A tropical disturbance in the central Atlantic that forecasters have been monitoring for possible development all week is no longer expected to become a tropical depression.
Satellite observations show the tropical disturbance is located about halfway between the western coast of Africa and the Lesser Antilles. It's currently moving west-northwestward at 15 to 20 mph across the tropical Atlantic.
This disturbance has been dubbed Invest 97L by the National Hurricane Center. An invest is simply a naming convention used by the NHC to identify an area of weather that it is investigating for possible development into a tropical depression or tropical storm within the next five days.
On Thursday morning, the NHC lowered the odds of development for Invest 97L to near 0% over the next five days, noting that the tropical disturbance's associated shower and thunderstorm activity remains limited on Thursday because of Saharan dust and dry air just to the north.
According to the FOX Forecast Center, any development of this system is no longer expected as upper-level winds over the tropical Atlantic are expected to remain too strong to allow for the formation of a tropical depression.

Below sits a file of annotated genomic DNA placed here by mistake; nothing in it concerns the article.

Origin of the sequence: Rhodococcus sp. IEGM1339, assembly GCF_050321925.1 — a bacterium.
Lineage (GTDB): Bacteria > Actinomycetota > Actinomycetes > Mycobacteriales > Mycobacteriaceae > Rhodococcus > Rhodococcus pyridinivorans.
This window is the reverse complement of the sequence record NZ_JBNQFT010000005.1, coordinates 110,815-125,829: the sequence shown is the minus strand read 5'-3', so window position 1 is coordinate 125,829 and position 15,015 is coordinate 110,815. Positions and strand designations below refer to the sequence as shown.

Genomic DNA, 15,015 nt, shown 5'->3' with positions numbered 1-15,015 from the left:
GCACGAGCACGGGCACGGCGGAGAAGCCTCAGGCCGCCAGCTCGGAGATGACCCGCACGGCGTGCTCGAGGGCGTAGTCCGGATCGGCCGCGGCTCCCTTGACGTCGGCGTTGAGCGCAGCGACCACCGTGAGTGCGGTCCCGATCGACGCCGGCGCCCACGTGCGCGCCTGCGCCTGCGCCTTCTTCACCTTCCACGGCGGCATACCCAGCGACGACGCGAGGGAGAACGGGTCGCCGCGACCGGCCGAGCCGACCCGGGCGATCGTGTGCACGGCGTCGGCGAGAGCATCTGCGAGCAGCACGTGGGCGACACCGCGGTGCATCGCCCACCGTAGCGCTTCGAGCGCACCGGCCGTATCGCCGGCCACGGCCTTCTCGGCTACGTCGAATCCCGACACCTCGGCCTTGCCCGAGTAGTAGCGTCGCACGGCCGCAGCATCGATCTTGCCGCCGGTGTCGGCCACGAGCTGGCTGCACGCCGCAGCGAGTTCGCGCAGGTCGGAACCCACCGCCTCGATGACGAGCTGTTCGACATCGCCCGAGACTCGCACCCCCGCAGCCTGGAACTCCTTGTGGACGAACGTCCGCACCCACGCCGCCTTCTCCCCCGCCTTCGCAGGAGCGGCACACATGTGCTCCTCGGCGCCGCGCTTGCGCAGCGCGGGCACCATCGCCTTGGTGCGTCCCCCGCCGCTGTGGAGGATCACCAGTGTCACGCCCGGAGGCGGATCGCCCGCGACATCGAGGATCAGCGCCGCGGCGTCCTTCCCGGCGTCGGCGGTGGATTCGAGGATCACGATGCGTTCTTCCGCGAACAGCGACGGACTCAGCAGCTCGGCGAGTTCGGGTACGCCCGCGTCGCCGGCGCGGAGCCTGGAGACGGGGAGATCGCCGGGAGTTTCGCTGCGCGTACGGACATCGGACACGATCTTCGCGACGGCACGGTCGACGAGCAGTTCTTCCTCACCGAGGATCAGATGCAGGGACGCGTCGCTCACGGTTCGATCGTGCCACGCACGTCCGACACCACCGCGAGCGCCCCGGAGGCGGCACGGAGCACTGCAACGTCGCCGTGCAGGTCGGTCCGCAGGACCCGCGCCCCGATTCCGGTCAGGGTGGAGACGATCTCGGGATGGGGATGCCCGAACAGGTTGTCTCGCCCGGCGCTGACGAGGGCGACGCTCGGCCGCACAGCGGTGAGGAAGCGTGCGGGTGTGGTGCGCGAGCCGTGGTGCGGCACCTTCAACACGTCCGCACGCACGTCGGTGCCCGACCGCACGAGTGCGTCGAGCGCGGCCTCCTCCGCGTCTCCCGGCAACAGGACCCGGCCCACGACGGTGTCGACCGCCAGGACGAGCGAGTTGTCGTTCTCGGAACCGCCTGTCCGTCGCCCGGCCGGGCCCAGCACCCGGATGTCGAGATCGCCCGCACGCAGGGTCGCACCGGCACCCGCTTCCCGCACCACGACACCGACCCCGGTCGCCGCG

"That tropical wave that we saw push off the coast of Africa earlier this week has really run into an environment not conducive for seeing any further development," said FOX Weather meteorologist Jane Minar. "It's going to continue to move into an environment with very strong upper-level winds … so with that, we aren't expecting to see any development."
Entering peak of Atlantic hurricane season
The Atlantic Basin is just beginning to enter the heart of the hurricane season, which usually kicks off in mid-August and runs through mid-October. Sept. 10 is the official peak of the Atlantic hurricane season.
During the climatological peak, it is typical for meteorologists to be tracking several disturbances across the Atlantic.
Water temperatures are usually at their warmest, and atmospheric conditions allow for the development of persistent thunderstorm activity.
Forecasters at Colorado State University and the National Oceanic and Atmospheric Administration believe the season is still on track to be more active than average.
CSU is expecting 18 named storms, with eight becoming hurricanes and as many as four strengthening into major hurricane status with winds of at least 115 mph.
The next system that gains tropical storm status will earn the name "Danielle."
Typically, the fourth named storm develops around Aug. 15.